In 2013, Tesla then announces that it has made an 11 million dollar profit. Stock prices go through the roof, as apparently they have succeeded at the task of the daunting task of making green cars economically viable. In reality, Tesla made 68 million dollar that year selling its emission credits to other car companies, without which, Tesla would have made a loss.

Tesla in fact receives $35,000 dollar in clean air credits for every Model S that it sells to customers, which in total was estimated to amount to 250 million dollar in 2013.4 To put these numbers in perspective, buying a Model S can cost anywhere around $70,000, so if the 35,000 dollar cost was passed on to the customer, prices would rise by about 50%, not including whatever sales tax applies when purchasing a car.

We can add to all of this the 1.2 billion of subsidy in the form of tax exemptions and reduced electricity rates that Tesla receives for its battery factory in Nevada.5 The story gets even better when we arrive at green cars sold to Europe, where we find the practice of “subsidy stacking”. The Netherlands exempts green cars from a variety of taxes normally paid upon purchase. These cars are then exported to countries like Norway, where green cars don’t have to pay toll and are allowed to drive on bus lanes.6

For freelancers in the Netherlands, subsidies for electrical cars have reached an extraordinarily high level. Without the various subsidies the Dutch government created to increase the incentive to drive an electrical car, a Tesla S would cost 94.010 Euro. This is a figure that would be even higher of course, if Dutch consumers had to pay for the various subsidies that Tesla receives in the United States. After the various subsidies provided by the Dutch government for freelance workers, Dutch consumers can acquire a Tesla S at a price of just 25,059 Euro.7

The various subsidies our governments provide are subsidies we all end up paying for in one form or another. What’s clear from all these numbers however is that an electric car is currently nowhere near a state where it could compete with a gasoline powered car in a free unregulated market, on the basis of its own merit.

The image that emerges here is not one of a technology that receives a gentle nudge to help it replace the outdated but culturally entrenched technology we currently use, but rather, of a number of private companies that compete for a variety of subsidies handed out by governments who seek to plan in advance how future technology will have to look, willfully ignorant of whatever effect physical limits might have on determining which technologies are economically viable to sustain and which aren’t.

After all, if government were willing to throw enough subsidies at it, we could see NGO’s attempt to solve world hunger using caviar and truffles. It wouldn’t be sustainable in the long run, but in the short term, it would prove to be a viable solution to hunger for a significant minority of the world’s poorest. There are no physical laws that render such a solution impossible on a small scale, rather, there are economic laws related to scalability that render it impossible.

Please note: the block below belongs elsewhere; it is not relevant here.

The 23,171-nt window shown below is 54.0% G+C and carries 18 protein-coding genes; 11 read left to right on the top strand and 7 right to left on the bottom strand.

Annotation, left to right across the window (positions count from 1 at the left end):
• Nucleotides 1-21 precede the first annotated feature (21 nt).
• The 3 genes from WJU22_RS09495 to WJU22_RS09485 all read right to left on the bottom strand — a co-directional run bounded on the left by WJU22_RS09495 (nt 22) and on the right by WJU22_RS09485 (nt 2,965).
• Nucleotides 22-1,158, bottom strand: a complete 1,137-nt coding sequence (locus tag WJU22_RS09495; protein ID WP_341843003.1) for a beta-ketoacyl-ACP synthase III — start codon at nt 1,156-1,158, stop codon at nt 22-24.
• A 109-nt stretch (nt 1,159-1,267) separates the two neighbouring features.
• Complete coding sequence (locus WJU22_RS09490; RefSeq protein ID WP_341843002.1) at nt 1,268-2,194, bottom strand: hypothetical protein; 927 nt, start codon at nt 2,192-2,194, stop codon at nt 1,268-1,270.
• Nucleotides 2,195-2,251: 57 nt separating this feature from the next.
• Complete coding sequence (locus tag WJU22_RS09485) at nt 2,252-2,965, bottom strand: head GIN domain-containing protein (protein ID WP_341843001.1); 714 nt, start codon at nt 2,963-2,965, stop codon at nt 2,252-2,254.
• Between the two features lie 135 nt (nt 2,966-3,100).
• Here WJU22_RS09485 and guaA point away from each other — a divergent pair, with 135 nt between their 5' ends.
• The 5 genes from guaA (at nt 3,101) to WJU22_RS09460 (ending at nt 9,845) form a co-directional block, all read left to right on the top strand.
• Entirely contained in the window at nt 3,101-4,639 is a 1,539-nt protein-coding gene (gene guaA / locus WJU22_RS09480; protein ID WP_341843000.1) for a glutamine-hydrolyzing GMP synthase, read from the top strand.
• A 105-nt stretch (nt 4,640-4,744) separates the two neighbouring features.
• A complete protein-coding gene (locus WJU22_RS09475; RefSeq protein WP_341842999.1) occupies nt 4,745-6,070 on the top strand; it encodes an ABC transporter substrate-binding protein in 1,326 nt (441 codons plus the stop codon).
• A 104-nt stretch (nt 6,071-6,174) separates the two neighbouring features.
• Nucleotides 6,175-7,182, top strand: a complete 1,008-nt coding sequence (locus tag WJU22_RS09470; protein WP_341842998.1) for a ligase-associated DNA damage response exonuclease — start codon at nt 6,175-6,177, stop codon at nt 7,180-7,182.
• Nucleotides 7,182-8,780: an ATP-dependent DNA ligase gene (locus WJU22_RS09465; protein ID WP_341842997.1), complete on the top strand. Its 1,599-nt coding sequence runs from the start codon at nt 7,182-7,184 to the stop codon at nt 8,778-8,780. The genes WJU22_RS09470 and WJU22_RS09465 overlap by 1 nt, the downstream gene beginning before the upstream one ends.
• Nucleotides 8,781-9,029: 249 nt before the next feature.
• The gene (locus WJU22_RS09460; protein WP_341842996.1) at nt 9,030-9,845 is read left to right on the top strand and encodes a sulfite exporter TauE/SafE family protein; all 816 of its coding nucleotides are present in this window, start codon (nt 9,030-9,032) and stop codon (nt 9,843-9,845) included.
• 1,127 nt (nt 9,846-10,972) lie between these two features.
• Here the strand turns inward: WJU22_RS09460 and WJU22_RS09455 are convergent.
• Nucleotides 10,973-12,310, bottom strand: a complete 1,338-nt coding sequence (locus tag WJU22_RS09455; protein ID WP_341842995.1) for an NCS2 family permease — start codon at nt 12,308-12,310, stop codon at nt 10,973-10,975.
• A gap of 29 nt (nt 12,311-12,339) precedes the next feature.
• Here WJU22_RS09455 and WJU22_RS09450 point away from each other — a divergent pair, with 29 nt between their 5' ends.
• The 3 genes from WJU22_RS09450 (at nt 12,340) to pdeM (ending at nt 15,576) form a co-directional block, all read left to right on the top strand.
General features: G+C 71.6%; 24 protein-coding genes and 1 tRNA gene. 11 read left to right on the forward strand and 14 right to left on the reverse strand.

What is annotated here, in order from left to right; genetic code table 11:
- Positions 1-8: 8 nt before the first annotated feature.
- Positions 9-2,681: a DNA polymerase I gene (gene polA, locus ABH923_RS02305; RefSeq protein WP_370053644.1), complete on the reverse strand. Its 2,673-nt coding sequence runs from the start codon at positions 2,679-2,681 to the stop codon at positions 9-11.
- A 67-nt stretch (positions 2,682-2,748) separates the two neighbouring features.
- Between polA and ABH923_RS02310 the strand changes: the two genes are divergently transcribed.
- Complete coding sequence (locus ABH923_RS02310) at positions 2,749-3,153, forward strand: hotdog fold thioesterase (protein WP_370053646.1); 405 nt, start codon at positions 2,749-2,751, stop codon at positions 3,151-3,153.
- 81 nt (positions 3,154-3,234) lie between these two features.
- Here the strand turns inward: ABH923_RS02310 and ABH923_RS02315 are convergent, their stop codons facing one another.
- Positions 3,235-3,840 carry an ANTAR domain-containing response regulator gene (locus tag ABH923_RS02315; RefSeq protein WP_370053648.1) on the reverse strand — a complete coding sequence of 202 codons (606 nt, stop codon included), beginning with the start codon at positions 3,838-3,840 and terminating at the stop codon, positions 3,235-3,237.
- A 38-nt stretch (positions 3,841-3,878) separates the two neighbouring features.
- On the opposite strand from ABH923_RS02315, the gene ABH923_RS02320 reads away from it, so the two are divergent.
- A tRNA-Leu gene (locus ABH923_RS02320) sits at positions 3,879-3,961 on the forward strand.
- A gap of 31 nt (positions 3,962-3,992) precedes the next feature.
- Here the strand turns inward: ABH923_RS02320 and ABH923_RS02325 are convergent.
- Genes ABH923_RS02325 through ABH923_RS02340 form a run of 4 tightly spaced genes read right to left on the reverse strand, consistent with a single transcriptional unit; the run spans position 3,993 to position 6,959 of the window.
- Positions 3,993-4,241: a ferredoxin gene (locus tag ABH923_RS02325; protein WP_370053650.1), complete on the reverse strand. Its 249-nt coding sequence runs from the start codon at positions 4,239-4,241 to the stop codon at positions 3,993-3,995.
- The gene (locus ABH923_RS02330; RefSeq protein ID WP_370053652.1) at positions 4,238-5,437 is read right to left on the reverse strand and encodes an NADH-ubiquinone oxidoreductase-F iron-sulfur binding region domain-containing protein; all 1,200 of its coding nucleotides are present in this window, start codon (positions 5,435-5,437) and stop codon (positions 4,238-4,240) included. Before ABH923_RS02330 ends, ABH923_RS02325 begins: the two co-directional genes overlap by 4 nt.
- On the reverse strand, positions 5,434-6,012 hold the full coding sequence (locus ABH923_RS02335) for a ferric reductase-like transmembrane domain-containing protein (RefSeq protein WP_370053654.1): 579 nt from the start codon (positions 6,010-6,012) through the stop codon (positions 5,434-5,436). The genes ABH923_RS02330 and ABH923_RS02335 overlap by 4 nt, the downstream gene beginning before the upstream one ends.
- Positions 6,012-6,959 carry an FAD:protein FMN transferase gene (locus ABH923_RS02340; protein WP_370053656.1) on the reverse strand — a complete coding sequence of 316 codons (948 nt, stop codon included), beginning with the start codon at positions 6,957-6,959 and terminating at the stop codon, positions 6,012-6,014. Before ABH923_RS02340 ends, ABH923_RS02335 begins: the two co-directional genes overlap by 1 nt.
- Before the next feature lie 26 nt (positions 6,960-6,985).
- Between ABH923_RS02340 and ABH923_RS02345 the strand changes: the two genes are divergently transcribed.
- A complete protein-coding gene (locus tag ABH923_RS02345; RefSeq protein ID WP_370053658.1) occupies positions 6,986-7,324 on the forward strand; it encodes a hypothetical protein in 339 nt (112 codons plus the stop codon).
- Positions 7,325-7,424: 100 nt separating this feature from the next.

Similarly, inventing an electrical car was never the problem. In 1900, 38% of American cars ran on electricity. The reason the electrical car died out back then was because it could not compete with gasoline. Today the problem consists of how to render it economically viable and able to replace our fossil fuel based transportation system, without detrimentally affecting our standard of living.

This brings us to the other elephant, the one in our room rather than our driveway. The real problem here is that we wish to sustain a standard of living that was built with cheap natural resources that are no longer here today. Coping with looming oil shortages will mean having to take a step back. The era where every middle class family could afford to have a car is over. Governments would be better off investing in public transport and safe bicycle lanes.

The problem America faces however, is that there are cultural factors that prohibit such a transition. Ownership of a car is seen as a marker of adulthood and the type of car tells us something about a man’s social status. This is an image car manufacturers are of course all too happy to reinforce through advertising. Hence, we find a tragic example of a society that wastes its remaining resources on false solutions to the crisis it faces.

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14 responses

28 06 2017
david higham

‘Governments would be better off investing in public transport and safe bicycle lanes.’
Thanks for the laugh. As if that would solve the predicaments we are facing.
Cities,particularly the enormous mega-cities of todays world,are themselves
unsustainable. They are gigantic energy and resource sinks,and convert
cyclic nutrient systems into linear systems. .

28 06 2017
Dennis Mitchell

I hate to see the electric car being forced into the gas car mold. Tesla is just a rich mans toy. The original electric car replaced the horse and buggy. Maybe if we built an ultralight weight electric vehicle it would be practical. Use established bike technology. Top speed fourty mph. Shoot for interchangeable batteries with a sixty mile range. That covers ninety five percent of my travel needs and I live ten miles from the nearest town. The local speed limit is fifty, so I’m not really losing so much time. The green car might be a myth, but green transportation could be a reality. Unfortunately we are wasting the last of our energy inheritance and will crash and burn before we try something rational.

29 06 2017
Jonathan Maddox

Tesla is a rich man’s toy because that’s where the money is and that’s how to influence the market — and because the people burning the petrol don’t buy ultralight vehicles, though they are available. Many people buy five-year-old cars, very few buy new ones. The vast majority of new cars are bought by rich people or by businesses run by rich people. Tesla started at the top and is working its way down.

28 06 2017
Chris Harries